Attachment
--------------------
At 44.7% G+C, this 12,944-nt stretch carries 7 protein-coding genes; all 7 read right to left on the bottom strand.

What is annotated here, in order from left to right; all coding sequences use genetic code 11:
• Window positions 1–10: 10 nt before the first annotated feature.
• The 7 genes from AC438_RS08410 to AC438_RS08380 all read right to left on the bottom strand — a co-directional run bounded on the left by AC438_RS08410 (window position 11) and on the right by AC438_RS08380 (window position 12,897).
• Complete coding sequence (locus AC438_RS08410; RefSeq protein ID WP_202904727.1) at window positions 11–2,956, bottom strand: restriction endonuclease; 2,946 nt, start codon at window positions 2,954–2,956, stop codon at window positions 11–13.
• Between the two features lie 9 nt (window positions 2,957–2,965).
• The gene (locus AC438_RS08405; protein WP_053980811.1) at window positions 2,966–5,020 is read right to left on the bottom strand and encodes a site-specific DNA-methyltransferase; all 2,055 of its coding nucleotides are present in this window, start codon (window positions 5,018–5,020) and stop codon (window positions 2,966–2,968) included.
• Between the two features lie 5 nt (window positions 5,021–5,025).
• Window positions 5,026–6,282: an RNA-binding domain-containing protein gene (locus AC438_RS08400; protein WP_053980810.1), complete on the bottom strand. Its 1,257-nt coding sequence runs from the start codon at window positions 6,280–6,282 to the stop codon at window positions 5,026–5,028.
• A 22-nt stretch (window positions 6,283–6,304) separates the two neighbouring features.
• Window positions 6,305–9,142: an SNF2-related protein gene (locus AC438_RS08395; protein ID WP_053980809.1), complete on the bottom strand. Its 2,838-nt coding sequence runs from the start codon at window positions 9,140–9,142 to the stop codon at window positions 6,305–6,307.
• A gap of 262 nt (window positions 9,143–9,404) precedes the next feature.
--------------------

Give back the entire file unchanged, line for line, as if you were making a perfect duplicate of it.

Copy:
At 44.7% G+C, this 12,944-nt stretch carries 7 protein-coding genes; all 7 read right to left on the bottom strand.

What is annotated here, in order from left to right; all coding sequences use genetic code 11:
• Window positions 1–10: 10 nt before the first annotated feature.
• The 7 genes from AC438_RS08410 to AC438_RS08380 all read right to left on the bottom strand — a co-directional run bounded on the left by AC438_RS08410 (window position 11) and on the right by AC438_RS08380 (window position 12,897).
• Complete coding sequence (locus AC438_RS08410; RefSeq protein ID WP_202904727.1) at window positions 11–2,956, bottom strand: restriction endonuclease; 2,946 nt, start codon at window positions 2,954–2,956, stop codon at window positions 11–13.
• Between the two features lie 9 nt (window positions 2,957–2,965).
• The gene (locus AC438_RS08405; protein WP_053980811.1) at window positions 2,966–5,020 is read right to left on the bottom strand and encodes a site-specific DNA-methyltransferase; all 2,055 of its coding nucleotides are present in this window, start codon (window positions 5,018–5,020) and stop codon (window positions 2,966–2,968) included.
• Between the two features lie 5 nt (window positions 5,021–5,025).
• Window positions 5,026–6,282: an RNA-binding domain-containing protein gene (locus AC438_RS08400; protein WP_053980810.1), complete on the bottom strand. Its 1,257-nt coding sequence runs from the start codon at window positions 6,280–6,282 to the stop codon at window positions 5,026–5,028.
• A 22-nt stretch (window positions 6,283–6,304) separates the two neighbouring features.
• Window positions 6,305–9,142: an SNF2-related protein gene (locus AC438_RS08395; protein ID WP_053980809.1), complete on the bottom strand. Its 2,838-nt coding sequence runs from the start codon at window positions 9,140–9,142 to the stop codon at window positions 6,305–6,307.
• A gap of 262 nt (window positions 9,143–9,404) precedes the next feature.